What do you plan to do in your free time this summer?

I spend most of my free time reading, cooking, listening to podcasts, hiking, and watching movies. I love to experiment with new cuisines and cooking styles, read about and watch films from foreign cultures, and keep up with current affairs around the world.

Tell us a fun fact about or a favorite place to visit in your hometown (or wherever you are living now).

I currently live in Pittsburgh, PA, which became known as the birthplace of Czechoslovakia after the signing of the Pittsburgh Agreement between the two nations in May 1918.

Woman standing in front of white wooden doors with Puerto Rican flag painted in gold.
Karla M. Roig Blay in front of a wooden door painted with a golden Puerto Rican flag in Ponce, Puerto Rico. Photograph by LaRayne Garza.

Karla M. Roig Blay was born in San Juan, Puerto Rico and lived there until she was almost 21 years old. She began her undergraduate studies at the University of Puerto Rico Río Piedras campus, and then transferred in January 2018 to the University of Texas at Austin where she finished her BA in English and Museum Studies Certificate. Now she’s pursuing a Master of Science in Information Studies at UT’s iSchool.

What drew you to apply to the Junior Fellows program? Have you ever visited the Library in person?

I visited the Library of Congress during the summer of 2019 as an AFDIE fellow with the Association of Research Libraries. It was a great experience and I later learned of the Junior Fellows program. When the internship turned remote, I took it as an opportunity to apply for the program as it was more accessible to me in an online format. I have had academic library experience for the past three years working with the LLILAS Benson and the Perry Castañeda Library at UT Austin, and I wanted to branch out and learn more about other types of libraries and this internship has been the perfect way to do so.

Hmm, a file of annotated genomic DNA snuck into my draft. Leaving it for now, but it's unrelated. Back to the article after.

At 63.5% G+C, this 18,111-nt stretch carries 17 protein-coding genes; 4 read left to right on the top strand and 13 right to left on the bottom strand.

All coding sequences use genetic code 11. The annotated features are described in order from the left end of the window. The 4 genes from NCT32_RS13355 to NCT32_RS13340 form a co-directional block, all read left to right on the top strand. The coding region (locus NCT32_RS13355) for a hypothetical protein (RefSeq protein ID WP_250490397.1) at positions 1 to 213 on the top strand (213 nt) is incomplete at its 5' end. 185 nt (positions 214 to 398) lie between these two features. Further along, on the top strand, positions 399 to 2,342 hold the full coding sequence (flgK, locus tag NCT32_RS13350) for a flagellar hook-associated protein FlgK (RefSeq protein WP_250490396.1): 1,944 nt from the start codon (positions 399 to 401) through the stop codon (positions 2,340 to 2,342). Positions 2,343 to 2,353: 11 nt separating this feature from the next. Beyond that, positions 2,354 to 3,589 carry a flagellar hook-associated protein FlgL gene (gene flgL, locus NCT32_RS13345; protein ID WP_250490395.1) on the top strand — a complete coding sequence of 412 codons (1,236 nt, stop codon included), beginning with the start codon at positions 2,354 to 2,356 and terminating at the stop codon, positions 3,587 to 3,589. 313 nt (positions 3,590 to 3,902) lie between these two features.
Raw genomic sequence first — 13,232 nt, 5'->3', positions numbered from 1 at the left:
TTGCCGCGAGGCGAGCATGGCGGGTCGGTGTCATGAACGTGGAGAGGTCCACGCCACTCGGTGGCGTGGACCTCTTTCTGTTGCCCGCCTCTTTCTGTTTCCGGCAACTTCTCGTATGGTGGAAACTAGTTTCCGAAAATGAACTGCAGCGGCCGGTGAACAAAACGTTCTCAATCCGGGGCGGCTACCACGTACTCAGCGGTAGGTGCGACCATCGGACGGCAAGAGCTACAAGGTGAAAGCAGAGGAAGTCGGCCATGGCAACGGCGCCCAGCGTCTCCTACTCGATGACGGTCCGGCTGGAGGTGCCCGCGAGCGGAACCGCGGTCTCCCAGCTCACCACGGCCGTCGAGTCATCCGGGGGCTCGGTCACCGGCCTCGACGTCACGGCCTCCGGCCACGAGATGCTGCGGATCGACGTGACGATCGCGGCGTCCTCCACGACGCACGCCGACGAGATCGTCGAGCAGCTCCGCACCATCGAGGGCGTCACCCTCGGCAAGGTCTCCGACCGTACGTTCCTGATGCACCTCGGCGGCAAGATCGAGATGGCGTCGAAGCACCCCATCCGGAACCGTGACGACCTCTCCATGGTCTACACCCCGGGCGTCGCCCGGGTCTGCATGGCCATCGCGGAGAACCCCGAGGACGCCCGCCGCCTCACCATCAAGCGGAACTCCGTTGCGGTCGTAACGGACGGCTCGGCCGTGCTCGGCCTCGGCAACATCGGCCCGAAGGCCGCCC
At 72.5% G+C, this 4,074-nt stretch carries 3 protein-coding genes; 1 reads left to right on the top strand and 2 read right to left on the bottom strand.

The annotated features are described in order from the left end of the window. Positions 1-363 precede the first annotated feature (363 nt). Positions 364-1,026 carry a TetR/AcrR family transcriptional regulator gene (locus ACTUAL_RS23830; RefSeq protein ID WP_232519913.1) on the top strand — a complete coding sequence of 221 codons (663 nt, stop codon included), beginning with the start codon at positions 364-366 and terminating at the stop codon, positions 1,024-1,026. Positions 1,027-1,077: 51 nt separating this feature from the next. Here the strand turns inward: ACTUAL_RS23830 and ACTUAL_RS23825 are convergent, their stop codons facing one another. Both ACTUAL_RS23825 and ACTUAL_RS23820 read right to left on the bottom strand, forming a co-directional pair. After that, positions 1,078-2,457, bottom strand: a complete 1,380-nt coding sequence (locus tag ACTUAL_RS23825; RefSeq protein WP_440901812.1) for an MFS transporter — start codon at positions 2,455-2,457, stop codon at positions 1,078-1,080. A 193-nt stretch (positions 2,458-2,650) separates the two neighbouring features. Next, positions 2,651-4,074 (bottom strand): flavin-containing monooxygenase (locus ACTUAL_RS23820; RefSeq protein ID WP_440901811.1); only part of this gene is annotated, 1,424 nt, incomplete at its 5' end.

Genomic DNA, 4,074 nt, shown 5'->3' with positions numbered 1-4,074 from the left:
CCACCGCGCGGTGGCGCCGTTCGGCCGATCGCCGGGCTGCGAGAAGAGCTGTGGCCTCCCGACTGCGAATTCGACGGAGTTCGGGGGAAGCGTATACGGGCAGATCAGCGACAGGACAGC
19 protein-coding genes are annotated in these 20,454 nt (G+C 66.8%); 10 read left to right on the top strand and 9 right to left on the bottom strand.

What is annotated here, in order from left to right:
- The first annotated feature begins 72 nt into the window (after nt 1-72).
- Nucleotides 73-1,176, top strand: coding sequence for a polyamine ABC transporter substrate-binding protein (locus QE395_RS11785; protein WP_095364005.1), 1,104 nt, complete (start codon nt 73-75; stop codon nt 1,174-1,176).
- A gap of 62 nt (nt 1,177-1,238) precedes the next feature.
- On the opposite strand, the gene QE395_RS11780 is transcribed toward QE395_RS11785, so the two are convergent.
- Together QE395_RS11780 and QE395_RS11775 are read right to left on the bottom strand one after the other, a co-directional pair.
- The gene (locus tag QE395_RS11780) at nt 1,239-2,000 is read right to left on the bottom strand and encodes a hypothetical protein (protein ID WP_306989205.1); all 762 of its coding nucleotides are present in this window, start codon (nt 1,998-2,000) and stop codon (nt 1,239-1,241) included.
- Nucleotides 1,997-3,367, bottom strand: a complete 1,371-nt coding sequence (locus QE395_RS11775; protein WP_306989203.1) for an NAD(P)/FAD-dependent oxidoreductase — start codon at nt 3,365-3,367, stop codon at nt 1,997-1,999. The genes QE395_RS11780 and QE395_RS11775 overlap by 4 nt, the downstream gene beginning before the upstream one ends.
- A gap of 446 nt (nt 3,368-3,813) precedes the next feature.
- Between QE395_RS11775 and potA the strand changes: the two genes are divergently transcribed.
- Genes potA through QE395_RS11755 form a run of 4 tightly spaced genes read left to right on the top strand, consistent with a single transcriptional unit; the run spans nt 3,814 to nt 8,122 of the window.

Tell us a bit about your project and what you’ve learned or discovered thus far.

I’ll be working with the PALABRA Archive, creating a digital installation using ArcGIS StoryMaps focused on the recordings of Latin American women poets in the archive. I have been creating my dataset for the map and have discovered that there are only 80 recordings of Latin American women poets, which is about ten percent of the archive. I look forward to delving deeper into this subject and creating a narrative centered on a subsection of this dataset, particularly the women poets from the Caribbean region.

What do you like to do in your free time/any summer plans besides interning?

During my free time, I enjoy reading as many books from my local public library as I can get my hands on, as well as journaling and trying out different arts and crafts. My main plan this summer is to work on this internship and take time to enjoy my hobbies before the semester starts. I also plan to visit some friends and family later in the summer.

Tell us a fun fact about or a favorite place to visit in your hometown (or wherever you are living now).

I have many favorite places I love to visit back home in Puerto Rico. I only go once a year during Christmas, but I love going to the beach (I miss the ocean!), as well as to El Yunque National Rainforest which I always enjoy.

Learn more

  • Read about the history, politics, and society of Brazil in the Library’s digitized publication, Brazil: A Country Study.
  • Explore the American Folklife Center Collections related to Literatura de cordel.
  • Watch a webcast of the “Literatura de Cordel: Continuity and Change in Brazilian Popular Literature Symposium.”
  • Listen to recordings of writers from Spain, Portugal, Latin America, and the US Latinx community via the PALABRA Archive.
  • Find publications about Brazilian cordel, Caribbean writers, and much more in the Handbook of Latin American Studies.